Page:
A Long Island senator called for a $5 billion bond act to address water infrastructure Friday, saying New York needed a long-range solution to a long-standing problem.
Sen. Kemp Hannon (R-Garden City) introduced a bill that would ask voters to approve $5 billion in borrowing dedicated to “repairing, replacing and updating municipal wastewater, storm water and drinking water infrastructure.” The money also could be used to address contaminated water bodies. Under Hannon’s proposal, the Senate, Assembly and Gov. Andrew M. Cuomo would have to approve the measure, which would then be put to voters in a statewide referendum in November.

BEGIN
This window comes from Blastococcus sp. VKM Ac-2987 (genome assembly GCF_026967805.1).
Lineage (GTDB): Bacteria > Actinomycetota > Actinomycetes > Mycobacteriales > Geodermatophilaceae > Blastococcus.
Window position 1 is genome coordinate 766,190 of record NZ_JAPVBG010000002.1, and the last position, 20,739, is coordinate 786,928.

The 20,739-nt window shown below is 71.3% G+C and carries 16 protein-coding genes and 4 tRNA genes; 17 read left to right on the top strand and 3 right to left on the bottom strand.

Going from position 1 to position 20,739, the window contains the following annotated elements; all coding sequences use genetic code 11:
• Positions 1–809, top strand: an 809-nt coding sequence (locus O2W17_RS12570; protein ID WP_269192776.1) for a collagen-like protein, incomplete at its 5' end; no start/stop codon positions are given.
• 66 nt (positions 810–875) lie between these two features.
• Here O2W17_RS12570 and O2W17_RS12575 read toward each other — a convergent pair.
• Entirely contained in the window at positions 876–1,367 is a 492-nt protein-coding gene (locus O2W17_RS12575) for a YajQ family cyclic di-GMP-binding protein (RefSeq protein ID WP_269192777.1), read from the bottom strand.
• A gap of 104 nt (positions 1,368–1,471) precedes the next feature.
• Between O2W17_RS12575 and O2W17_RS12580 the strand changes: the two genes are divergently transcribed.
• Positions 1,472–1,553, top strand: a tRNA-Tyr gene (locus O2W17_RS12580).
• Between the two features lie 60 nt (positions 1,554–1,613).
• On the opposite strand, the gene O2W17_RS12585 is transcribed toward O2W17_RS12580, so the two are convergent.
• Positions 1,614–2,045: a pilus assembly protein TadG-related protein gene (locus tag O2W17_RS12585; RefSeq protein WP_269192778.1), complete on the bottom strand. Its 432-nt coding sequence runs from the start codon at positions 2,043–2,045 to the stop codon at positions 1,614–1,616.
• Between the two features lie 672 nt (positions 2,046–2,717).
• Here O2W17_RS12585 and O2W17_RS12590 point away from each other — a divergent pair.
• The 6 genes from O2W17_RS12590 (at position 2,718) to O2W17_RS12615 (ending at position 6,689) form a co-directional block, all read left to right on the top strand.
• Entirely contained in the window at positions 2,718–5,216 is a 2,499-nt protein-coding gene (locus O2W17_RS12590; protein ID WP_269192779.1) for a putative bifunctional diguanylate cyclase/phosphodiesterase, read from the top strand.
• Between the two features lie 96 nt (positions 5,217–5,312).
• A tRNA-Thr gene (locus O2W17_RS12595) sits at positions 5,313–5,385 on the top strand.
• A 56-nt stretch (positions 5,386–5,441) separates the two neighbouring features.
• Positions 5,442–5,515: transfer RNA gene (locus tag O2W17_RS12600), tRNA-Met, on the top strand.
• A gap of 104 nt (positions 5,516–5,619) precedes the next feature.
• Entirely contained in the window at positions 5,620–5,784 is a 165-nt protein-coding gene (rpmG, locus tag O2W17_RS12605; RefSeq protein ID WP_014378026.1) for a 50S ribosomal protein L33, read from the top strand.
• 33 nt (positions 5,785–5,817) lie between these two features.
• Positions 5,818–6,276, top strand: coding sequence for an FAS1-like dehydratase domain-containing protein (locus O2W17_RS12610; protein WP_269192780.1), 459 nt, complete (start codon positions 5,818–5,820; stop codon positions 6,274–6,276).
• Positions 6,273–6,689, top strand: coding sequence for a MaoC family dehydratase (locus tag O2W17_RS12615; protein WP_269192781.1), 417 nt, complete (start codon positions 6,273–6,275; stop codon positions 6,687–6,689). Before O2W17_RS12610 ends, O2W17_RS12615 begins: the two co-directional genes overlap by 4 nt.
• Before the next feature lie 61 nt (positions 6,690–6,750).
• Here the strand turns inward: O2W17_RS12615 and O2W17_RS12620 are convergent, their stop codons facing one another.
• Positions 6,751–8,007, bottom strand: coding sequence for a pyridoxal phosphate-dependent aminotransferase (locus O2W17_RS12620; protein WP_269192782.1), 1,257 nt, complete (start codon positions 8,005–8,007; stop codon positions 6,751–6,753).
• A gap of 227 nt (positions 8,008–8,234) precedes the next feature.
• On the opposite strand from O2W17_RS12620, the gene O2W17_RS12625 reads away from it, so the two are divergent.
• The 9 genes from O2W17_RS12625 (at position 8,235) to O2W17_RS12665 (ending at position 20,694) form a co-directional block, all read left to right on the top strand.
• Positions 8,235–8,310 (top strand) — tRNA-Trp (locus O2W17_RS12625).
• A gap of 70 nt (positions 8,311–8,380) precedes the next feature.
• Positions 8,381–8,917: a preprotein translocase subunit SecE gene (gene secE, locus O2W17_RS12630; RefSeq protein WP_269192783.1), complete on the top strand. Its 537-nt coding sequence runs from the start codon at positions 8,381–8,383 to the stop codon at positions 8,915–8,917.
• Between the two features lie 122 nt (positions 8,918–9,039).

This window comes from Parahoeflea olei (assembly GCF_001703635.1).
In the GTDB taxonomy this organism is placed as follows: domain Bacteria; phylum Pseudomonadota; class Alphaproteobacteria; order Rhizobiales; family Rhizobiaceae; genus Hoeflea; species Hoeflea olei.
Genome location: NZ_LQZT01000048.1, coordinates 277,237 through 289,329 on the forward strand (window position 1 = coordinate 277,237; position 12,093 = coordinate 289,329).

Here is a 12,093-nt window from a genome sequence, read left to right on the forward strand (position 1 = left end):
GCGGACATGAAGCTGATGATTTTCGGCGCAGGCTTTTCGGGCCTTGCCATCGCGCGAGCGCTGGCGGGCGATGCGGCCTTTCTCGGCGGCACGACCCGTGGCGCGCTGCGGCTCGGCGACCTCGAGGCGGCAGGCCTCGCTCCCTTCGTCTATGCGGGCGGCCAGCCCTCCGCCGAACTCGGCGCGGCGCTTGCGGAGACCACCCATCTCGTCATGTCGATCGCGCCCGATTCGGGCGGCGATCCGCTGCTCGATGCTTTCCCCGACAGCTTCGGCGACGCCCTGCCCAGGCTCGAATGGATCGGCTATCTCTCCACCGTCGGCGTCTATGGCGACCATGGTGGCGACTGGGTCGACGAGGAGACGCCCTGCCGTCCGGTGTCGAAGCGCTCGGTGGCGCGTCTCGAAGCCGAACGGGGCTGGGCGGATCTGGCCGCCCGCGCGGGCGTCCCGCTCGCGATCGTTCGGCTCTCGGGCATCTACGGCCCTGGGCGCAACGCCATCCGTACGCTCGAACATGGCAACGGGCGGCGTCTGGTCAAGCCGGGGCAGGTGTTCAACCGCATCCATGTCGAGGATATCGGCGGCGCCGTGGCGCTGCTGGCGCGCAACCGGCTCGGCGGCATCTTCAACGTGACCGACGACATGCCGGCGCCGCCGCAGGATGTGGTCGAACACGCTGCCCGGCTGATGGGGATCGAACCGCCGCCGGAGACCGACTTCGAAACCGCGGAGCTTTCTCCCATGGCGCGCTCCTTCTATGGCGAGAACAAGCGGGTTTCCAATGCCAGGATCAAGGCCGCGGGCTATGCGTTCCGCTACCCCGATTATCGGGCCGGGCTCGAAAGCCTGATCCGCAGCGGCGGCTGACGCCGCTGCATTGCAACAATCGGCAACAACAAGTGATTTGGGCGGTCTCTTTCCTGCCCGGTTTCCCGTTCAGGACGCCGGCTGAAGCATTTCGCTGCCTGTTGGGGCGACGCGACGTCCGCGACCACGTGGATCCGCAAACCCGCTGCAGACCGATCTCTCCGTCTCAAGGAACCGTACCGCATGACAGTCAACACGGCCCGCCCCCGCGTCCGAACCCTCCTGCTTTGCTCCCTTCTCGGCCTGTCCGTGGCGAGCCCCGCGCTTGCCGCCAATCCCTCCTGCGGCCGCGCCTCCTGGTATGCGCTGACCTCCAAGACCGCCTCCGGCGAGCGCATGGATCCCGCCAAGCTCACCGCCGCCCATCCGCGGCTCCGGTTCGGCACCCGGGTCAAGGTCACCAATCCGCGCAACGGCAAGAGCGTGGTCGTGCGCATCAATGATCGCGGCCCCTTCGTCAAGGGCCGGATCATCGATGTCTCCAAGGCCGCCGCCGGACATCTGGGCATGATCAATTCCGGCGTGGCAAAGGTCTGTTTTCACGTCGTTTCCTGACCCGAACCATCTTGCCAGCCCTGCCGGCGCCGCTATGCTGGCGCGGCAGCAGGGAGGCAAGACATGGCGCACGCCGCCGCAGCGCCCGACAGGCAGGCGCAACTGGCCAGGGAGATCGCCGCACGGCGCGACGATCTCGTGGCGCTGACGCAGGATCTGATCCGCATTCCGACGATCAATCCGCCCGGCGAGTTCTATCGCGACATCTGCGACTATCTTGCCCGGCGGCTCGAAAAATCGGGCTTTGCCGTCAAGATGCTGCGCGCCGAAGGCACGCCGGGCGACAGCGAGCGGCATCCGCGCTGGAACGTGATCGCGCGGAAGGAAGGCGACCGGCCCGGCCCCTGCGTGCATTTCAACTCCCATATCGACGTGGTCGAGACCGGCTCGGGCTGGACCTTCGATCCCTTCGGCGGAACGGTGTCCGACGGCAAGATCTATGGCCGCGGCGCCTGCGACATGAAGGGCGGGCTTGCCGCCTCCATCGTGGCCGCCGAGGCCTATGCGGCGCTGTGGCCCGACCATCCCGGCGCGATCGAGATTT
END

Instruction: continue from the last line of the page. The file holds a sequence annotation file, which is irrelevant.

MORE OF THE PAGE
Cuomo, earlier this year, called for borrowing $2 billion for water infrastructure. His plan, in contrast, requires lawmakers’ approval but not voters’, aides have said.
Hannon said, in a memo supporting his bill, that public hearings across the state last year made it “clear that water quality has become an emerging concern for all New Yorkers and something must be done to address this issue.”
The Republican introduced a companion bill to establish a “drinking-water quality institute” that would review protocols and standards for drinking water and establish a “notification process” for municipalities regarding potential contamination threats.